Young player proves power, talent on court

Rick Wiltfong

Rick Wiltfong

By Amber Greviskes

A break comes in the match and 19-year-old professional Scott Oudsema heads to his bench to the right of the umpire’s chair. He takes a long drink of water. His white shirt, covered in sweat sticks to his 6-foot-4 frame. He quickly takes off his white hat, which he wears backwards on his head covering his unkempt blond hair. He changes into another shirt and heads back to the court. Despite losing momentum and dropping the second set, Oudsema does not look intimidated. Instead, he walks with a quiet air of confidence, conveying a self-assuredness, uncommon in others his age. His youth, however, is not at all uncommon in the professional ranks anymore. He has already experienced success in both singles and doubles in challenger and future tournaments, which serve as stepping stones to the ATP tour – the highest level of professional tennis.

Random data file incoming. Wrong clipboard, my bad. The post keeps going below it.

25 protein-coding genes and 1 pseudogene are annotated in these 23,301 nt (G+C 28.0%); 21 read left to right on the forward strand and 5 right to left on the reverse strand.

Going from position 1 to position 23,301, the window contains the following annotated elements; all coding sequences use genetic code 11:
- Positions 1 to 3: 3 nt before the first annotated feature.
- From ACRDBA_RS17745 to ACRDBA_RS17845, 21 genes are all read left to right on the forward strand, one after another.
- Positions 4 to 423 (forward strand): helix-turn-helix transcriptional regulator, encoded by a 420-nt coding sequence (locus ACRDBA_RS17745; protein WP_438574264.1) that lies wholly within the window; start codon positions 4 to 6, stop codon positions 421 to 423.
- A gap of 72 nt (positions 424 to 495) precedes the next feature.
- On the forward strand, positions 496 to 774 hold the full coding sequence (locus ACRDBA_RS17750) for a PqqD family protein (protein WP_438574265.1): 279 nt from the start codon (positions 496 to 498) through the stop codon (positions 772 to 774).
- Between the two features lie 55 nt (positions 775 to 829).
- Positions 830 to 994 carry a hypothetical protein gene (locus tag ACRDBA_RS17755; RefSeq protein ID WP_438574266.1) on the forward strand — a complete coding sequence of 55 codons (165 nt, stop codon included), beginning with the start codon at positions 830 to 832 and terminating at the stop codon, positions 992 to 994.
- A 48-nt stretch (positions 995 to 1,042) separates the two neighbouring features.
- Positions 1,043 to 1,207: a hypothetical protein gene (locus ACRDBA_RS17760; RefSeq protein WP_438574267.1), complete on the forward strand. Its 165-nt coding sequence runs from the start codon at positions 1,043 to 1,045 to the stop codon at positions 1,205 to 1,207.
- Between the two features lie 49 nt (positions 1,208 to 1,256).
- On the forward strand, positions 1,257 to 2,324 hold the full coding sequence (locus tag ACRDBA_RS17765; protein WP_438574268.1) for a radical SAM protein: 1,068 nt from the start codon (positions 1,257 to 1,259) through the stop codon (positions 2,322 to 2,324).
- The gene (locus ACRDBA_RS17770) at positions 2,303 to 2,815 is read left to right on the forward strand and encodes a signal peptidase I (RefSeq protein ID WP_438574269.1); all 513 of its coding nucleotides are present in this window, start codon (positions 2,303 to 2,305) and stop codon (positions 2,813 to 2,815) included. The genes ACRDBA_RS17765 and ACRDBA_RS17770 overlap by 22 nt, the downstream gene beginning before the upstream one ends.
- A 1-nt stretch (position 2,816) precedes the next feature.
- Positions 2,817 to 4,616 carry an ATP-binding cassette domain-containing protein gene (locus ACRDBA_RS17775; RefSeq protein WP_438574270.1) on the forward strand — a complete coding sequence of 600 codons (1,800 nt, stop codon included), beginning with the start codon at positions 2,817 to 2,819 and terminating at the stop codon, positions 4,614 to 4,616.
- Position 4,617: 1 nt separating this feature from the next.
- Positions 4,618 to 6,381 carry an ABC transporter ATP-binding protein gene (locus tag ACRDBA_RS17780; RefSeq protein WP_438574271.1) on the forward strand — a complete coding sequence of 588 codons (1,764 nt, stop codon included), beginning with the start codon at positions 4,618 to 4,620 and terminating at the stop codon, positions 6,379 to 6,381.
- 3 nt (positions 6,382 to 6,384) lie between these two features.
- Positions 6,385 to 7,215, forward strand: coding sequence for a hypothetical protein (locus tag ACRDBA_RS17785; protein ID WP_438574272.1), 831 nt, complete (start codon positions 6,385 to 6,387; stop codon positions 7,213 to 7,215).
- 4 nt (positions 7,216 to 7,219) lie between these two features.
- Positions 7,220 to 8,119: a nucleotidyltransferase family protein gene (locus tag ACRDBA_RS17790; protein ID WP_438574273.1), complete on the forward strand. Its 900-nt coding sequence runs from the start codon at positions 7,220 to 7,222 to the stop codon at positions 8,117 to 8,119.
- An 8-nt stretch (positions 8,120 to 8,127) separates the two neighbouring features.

Oudsema’s promising career started with doubles semifinals appearances at futures tournaments in Tampa and Key Biscayne, Fla. He reached the doubles final at the Lubbock, Texas, Challenger with Jan-Michael Gambill. In the main draw of the U.S. Open doubles tournament, Oudsema and then-18-year-old Alex Kuznetsov advanced to the second round. His singles game hit its stride in the summer with quarterfinals appearances at the Auburn, Calif., Futures Tournament and the 2005 Forest Hills Grass Court Classic in Forest Hills, NY. He also reached the semifinals of the Tarzana, Calif., Challenger. However, his best singles finish came at the Waco, Texas, Futures Tournament, where he advanced to the finals before losing to 2004 NCAA singles champion Benjamin Becker.